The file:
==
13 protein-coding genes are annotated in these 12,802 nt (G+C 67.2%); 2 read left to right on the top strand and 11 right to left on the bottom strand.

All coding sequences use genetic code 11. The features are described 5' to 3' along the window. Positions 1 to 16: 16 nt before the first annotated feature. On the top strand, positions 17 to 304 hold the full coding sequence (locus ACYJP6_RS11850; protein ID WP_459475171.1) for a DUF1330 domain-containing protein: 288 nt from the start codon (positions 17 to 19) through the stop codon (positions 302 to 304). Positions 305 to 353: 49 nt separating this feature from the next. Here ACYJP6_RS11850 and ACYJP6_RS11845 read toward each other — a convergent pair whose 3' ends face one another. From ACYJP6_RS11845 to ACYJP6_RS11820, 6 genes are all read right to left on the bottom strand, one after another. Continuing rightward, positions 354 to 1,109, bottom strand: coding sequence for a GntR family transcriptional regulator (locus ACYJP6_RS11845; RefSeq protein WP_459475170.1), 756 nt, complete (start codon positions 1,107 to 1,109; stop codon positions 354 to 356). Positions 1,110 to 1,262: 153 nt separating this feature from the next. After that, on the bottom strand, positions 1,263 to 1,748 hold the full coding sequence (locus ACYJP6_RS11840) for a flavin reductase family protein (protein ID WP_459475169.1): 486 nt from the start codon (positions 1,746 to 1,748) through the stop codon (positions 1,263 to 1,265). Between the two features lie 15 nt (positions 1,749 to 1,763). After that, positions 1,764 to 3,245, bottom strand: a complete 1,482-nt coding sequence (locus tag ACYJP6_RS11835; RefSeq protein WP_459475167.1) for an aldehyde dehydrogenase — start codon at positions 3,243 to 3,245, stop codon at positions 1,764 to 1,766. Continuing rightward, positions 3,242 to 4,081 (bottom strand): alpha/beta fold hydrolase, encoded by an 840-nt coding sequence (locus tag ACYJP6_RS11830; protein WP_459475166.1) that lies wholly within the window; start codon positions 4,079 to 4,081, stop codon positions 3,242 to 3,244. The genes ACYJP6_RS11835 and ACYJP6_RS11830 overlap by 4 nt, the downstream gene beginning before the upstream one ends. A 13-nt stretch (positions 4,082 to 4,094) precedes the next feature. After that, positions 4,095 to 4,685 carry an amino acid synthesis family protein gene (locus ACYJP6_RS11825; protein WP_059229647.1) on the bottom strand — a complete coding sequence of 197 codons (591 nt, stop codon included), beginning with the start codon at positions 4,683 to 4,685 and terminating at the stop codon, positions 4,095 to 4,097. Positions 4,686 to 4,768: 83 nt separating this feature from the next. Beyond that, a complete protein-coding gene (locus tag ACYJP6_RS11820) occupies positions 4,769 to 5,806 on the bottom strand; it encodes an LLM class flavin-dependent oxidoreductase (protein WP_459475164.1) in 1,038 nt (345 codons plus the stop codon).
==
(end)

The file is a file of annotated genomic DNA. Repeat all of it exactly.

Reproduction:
13 protein-coding genes are annotated in these 12,802 nt (G+C 67.2%); 2 read left to right on the top strand and 11 right to left on the bottom strand.

All coding sequences use genetic code 11. The features are described 5' to 3' along the window. Positions 1 to 16: 16 nt before the first annotated feature. On the top strand, positions 17 to 304 hold the full coding sequence (locus ACYJP6_RS11850; protein ID WP_459475171.1) for a DUF1330 domain-containing protein: 288 nt from the start codon (positions 17 to 19) through the stop codon (positions 302 to 304). Positions 305 to 353: 49 nt separating this feature from the next. Here ACYJP6_RS11850 and ACYJP6_RS11845 read toward each other — a convergent pair whose 3' ends face one another. From ACYJP6_RS11845 to ACYJP6_RS11820, 6 genes are all read right to left on the bottom strand, one after another. Continuing rightward, positions 354 to 1,109, bottom strand: coding sequence for a GntR family transcriptional regulator (locus ACYJP6_RS11845; RefSeq protein WP_459475170.1), 756 nt, complete (start codon positions 1,107 to 1,109; stop codon positions 354 to 356). Positions 1,110 to 1,262: 153 nt separating this feature from the next. After that, on the bottom strand, positions 1,263 to 1,748 hold the full coding sequence (locus ACYJP6_RS11840) for a flavin reductase family protein (protein ID WP_459475169.1): 486 nt from the start codon (positions 1,746 to 1,748) through the stop codon (positions 1,263 to 1,265). Between the two features lie 15 nt (positions 1,749 to 1,763). After that, positions 1,764 to 3,245, bottom strand: a complete 1,482-nt coding sequence (locus tag ACYJP6_RS11835; RefSeq protein WP_459475167.1) for an aldehyde dehydrogenase — start codon at positions 3,243 to 3,245, stop codon at positions 1,764 to 1,766. Continuing rightward, positions 3,242 to 4,081 (bottom strand): alpha/beta fold hydrolase, encoded by an 840-nt coding sequence (locus tag ACYJP6_RS11830; protein WP_459475166.1) that lies wholly within the window; start codon positions 4,079 to 4,081, stop codon positions 3,242 to 3,244. The genes ACYJP6_RS11835 and ACYJP6_RS11830 overlap by 4 nt, the downstream gene beginning before the upstream one ends. A 13-nt stretch (positions 4,082 to 4,094) precedes the next feature. After that, positions 4,095 to 4,685 carry an amino acid synthesis family protein gene (locus ACYJP6_RS11825; protein WP_059229647.1) on the bottom strand — a complete coding sequence of 197 codons (591 nt, stop codon included), beginning with the start codon at positions 4,683 to 4,685 and terminating at the stop codon, positions 4,095 to 4,097. Positions 4,686 to 4,768: 83 nt separating this feature from the next. Beyond that, a complete protein-coding gene (locus tag ACYJP6_RS11820) occupies positions 4,769 to 5,806 on the bottom strand; it encodes an LLM class flavin-dependent oxidoreductase (protein WP_459475164.1) in 1,038 nt (345 codons plus the stop codon).